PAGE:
ANTELOPE ISLAND, Davis County — Even though Antelope Island is known for its large population of buffalo, few people know the island has so much to offer.
The Great Salt Lake is an important stop for migratory birds, and a lot of people come to Antelope Island to see dozens of different species. One group visiting the island Thursday came to learn more about the birds and how to protect the various species.
"We were here for two hours and I'd seen 50 species," said teacher Michael Francis.
Francis is from Saskatchewan, Canada, and is a science teacher at a small school. He was hoping to bring whatever he learned on Antelope Island back to his students.
"To show how the different birds go from one place to the other and how the environment on one might affect the environment in the other," Francis said.
Even though the bird trip was a lot of fun for Francis' group, it is also something they feel is very important. The visitors are a group of teachers from Canada, Mexico and the United States learning about the migratory patterns of the various birds who breed in Canada and then go to Mexico for the winter. Along the way, the birds stop at the Great Salt Lake during their migration.
I hope they preserve (Antelope Island) forever. It's worth keeping.
"The hardest part in this job we face is going back home and teaching our own people the importance of where they live," said Lori Wilson, who works at a nature center in Canada.
Since birds don't know borders, what happens environmentally in one country could affect them during their migration to another country.
"The border provide us no use in terms of conservation," said Weber State University zoology professor John Cavitt.
Cavitt said, in Utah, Antelope Island has the reputation "as being a wasteland." However, he said, worldwide, scientists know how important it is for birds.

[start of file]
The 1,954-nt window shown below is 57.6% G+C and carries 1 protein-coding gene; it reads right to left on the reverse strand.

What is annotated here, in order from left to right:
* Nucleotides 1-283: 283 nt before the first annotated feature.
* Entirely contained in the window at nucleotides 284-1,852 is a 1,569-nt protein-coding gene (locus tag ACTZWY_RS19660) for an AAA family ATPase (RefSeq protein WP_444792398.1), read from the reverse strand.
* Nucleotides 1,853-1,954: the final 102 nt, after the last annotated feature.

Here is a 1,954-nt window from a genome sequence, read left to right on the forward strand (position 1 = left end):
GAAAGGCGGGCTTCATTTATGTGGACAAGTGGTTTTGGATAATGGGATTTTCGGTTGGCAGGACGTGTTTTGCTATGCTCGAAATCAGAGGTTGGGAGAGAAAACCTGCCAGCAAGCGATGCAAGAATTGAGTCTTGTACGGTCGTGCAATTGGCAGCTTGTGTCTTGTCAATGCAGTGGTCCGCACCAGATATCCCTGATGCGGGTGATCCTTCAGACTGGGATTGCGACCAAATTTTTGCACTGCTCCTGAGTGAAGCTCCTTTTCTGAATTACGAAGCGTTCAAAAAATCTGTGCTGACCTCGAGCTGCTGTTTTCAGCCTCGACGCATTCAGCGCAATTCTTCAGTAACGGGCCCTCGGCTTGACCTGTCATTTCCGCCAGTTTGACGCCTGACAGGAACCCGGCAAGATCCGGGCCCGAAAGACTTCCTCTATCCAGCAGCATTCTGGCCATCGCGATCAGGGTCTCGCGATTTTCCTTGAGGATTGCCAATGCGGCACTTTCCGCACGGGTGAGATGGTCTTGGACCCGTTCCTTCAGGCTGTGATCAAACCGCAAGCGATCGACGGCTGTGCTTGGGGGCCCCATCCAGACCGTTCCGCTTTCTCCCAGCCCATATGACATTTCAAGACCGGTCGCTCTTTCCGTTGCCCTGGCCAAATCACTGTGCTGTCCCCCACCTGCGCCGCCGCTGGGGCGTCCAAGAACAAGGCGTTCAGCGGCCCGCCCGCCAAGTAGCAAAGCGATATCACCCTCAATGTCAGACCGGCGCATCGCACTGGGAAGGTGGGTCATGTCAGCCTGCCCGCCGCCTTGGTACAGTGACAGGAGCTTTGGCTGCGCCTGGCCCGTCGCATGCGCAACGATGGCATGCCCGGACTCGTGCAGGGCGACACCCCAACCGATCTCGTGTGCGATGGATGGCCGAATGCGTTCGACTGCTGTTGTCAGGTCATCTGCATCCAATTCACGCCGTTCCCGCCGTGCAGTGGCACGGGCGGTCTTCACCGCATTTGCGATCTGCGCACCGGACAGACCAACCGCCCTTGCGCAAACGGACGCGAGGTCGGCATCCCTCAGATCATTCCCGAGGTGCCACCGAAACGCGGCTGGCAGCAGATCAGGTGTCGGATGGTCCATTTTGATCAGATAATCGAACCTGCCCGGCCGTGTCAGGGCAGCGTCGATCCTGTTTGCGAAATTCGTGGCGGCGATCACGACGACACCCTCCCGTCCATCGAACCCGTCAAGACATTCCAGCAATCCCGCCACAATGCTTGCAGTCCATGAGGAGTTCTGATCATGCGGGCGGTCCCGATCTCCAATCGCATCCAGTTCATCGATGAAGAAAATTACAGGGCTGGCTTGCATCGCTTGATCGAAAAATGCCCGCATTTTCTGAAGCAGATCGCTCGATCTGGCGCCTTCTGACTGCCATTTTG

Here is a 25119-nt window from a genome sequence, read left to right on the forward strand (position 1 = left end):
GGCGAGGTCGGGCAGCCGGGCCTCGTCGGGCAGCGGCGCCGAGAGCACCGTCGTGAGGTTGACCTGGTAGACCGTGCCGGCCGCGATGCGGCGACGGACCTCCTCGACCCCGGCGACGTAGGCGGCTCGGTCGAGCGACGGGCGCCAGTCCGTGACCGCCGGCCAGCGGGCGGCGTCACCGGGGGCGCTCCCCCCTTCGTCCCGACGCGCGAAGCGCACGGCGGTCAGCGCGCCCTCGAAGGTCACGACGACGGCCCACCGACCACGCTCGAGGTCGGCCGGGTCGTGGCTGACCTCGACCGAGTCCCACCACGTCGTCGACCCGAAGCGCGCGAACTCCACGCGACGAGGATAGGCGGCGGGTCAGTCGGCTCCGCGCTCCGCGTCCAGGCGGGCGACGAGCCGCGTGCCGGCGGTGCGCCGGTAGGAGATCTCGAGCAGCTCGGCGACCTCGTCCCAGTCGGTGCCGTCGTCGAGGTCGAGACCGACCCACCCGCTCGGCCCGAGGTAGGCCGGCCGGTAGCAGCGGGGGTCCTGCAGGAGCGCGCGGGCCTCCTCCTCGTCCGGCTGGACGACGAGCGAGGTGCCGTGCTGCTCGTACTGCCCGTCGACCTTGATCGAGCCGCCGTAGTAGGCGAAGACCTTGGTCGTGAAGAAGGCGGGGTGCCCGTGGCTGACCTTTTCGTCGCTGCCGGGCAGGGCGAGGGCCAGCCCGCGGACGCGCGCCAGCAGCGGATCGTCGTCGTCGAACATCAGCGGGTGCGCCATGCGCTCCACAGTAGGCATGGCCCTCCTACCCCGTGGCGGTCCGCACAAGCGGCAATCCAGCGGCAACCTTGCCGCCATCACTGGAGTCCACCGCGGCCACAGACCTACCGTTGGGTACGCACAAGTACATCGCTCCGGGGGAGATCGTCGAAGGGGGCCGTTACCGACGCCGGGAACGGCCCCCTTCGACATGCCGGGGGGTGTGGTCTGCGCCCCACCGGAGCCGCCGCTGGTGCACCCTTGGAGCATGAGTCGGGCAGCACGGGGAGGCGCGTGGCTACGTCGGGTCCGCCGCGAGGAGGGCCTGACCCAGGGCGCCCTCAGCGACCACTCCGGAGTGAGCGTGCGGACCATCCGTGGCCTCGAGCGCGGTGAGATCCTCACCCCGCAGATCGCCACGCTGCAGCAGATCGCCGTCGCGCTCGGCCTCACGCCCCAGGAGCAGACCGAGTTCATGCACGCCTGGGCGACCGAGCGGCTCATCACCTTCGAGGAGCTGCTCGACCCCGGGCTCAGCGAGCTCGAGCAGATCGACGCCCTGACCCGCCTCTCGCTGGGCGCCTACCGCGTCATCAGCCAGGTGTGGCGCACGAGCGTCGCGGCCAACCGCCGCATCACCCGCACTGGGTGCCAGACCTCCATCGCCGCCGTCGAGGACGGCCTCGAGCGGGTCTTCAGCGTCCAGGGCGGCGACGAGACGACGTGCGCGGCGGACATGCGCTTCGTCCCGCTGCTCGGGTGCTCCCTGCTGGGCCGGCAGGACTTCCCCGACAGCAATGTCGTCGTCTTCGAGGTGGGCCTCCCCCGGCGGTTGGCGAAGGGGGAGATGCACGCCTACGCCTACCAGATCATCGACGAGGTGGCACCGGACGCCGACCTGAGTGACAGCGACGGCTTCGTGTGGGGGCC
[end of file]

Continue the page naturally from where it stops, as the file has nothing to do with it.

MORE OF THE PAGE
"I hope they preserve (Antelope Island) forever," Wilson said. "It's worth keeping."
And while Antelope Island is known worldwide for its migratory birds, the island has an estimated 300,000 people visit each year, with approximately 60 percent of visitors not from Utah. Park managers say it is a popular place with lots to offer.
The island will never be mistaken for Yellowstone, unless free-roaming buffalo was all you saw.
"It's amazing," said California resident Janelle Eimer. "I just love God's creatures."
Eimer is with a photography group from California, who came to Antelope Island to see the buffalo in person.
Once (Utahns) get out here and they experience that, I think that need for facilities and utilities goes away and they actually appreciate what this place is.
"He's just so peaceful, sitting there just in the moment in the midst of all of us, not disturbed at all," Eimer said.
The island houses approximately 500 buffalo and is the main attraction of the place. However, there is also a beach. It will never be mistaken for Cancun or the Caribbean, but it does have its own beauty.
"It's pure nature and silence," said Michael Kleinau from Germany.
Kleinau is making a trip throughout the western United States and Antelope Island was high on his list because he wanted a chance to swim in the Great Salt Lake. He couldn't believe how swimming in salt water was so different.
"You swim and the head, the head is dry," he said. "It's beautiful. It's beautiful."
The island is also a great place to go camping, enjoy picnic areas and to relax at the restaurant Buffalo Point, which sits on the highest point of Antelope Island. Despite the numerous things to do on the island, many Utahns believe there is not much to do.
"Once (Utahns) get out here and they experience that, I think that need for facilities and utilities goes away and they actually appreciate what this place is," said Jeremy Shaw.